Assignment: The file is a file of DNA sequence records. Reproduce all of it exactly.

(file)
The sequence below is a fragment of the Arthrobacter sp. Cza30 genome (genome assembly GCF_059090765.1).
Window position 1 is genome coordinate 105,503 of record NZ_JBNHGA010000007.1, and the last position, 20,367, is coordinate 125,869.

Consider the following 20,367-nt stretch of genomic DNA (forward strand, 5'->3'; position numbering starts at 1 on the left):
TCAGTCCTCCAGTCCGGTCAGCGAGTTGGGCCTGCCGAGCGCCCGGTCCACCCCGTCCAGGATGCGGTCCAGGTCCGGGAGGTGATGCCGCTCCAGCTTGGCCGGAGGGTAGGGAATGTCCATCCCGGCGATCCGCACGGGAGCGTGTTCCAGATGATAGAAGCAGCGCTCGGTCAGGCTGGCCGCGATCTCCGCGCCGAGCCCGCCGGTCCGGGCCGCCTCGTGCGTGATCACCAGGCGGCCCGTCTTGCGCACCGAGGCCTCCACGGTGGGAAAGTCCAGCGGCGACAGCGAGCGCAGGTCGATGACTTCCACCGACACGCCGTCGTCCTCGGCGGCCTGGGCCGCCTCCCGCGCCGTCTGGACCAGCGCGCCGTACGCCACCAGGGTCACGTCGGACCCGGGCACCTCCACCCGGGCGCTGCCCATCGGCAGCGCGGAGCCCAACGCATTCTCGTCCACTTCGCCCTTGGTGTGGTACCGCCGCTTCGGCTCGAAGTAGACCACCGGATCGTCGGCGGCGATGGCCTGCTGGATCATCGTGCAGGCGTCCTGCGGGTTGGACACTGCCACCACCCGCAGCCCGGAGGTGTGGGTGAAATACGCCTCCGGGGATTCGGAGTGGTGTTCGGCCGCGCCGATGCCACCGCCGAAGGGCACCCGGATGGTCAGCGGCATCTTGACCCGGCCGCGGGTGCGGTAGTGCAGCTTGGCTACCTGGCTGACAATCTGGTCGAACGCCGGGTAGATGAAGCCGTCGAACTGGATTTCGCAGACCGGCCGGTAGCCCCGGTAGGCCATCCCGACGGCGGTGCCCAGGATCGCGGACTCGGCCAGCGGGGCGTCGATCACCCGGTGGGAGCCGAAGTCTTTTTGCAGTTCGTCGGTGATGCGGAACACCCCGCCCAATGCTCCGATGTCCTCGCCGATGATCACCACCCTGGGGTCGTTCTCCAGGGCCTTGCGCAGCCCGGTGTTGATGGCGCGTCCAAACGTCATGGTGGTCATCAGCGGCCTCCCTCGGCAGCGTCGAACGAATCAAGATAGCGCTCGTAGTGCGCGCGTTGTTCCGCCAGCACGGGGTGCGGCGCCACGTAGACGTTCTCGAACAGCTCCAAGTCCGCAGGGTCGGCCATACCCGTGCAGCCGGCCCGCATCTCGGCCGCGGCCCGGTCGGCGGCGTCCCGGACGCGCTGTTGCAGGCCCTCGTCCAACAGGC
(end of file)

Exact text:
The sequence below is a fragment of the Arthrobacter sp. Cza30 genome (genome assembly GCF_059090765.1).
Window position 1 is genome coordinate 105,503 of record NZ_JBNHGA010000007.1, and the last position, 20,367, is coordinate 125,869.

Consider the following 20,367-nt stretch of genomic DNA (forward strand, 5'->3'; position numbering starts at 1 on the left):
TCAGTCCTCCAGTCCGGTCAGCGAGTTGGGCCTGCCGAGCGCCCGGTCCACCCCGTCCAGGATGCGGTCCAGGTCCGGGAGGTGATGCCGCTCCAGCTTGGCCGGAGGGTAGGGAATGTCCATCCCGGCGATCCGCACGGGAGCGTGTTCCAGATGATAGAAGCAGCGCTCGGTCAGGCTGGCCGCGATCTCCGCGCCGAGCCCGCCGGTCCGGGCCGCCTCGTGCGTGATCACCAGGCGGCCCGTCTTGCGCACCGAGGCCTCCACGGTGGGAAAGTCCAGCGGCGACAGCGAGCGCAGGTCGATGACTTCCACCGACACGCCGTCGTCCTCGGCGGCCTGGGCCGCCTCCCGCGCCGTCTGGACCAGCGCGCCGTACGCCACCAGGGTCACGTCGGACCCGGGCACCTCCACCCGGGCGCTGCCCATCGGCAGCGCGGAGCCCAACGCATTCTCGTCCACTTCGCCCTTGGTGTGGTACCGCCGCTTCGGCTCGAAGTAGACCACCGGATCGTCGGCGGCGATGGCCTGCTGGATCATCGTGCAGGCGTCCTGCGGGTTGGACACTGCCACCACCCGCAGCCCGGAGGTGTGGGTGAAATACGCCTCCGGGGATTCGGAGTGGTGTTCGGCCGCGCCGATGCCACCGCCGAAGGGCACCCGGATGGTCAGCGGCATCTTGACCCGGCCGCGGGTGCGGTAGTGCAGCTTGGCTACCTGGCTGACAATCTGGTCGAACGCCGGGTAGATGAAGCCGTCGAACTGGATTTCGCAGACCGGCCGGTAGCCCCGGTAGGCCATCCCGACGGCGGTGCCCAGGATCGCGGACTCGGCCAGCGGGGCGTCGATCACCCGGTGGGAGCCGAAGTCTTTTTGCAGTTCGTCGGTGATGCGGAACACCCCGCCCAATGCTCCGATGTCCTCGCCGATGATCACCACCCTGGGGTCGTTCTCCAGGGCCTTGCGCAGCCCGGTGTTGATGGCGCGTCCAAACGTCATGGTGGTCATCAGCGGCCTCCCTCGGCAGCGTCGAACGAATCAAGATAGCGCTCGTAGTGCGCGCGTTGTTCCGCCAGCACGGGGTGCGGCGCCACGTAGACGTTCTCGAACAGCTCCAAGTCCGCAGGGTCGGCCATACCCGTGCAGCCGGCCCGCATCTCGGCCGCGGCCCGGTCGGCGGCGTCCCGGACGCGCTGTTGCAGGCCCTCGTCCAACAGGC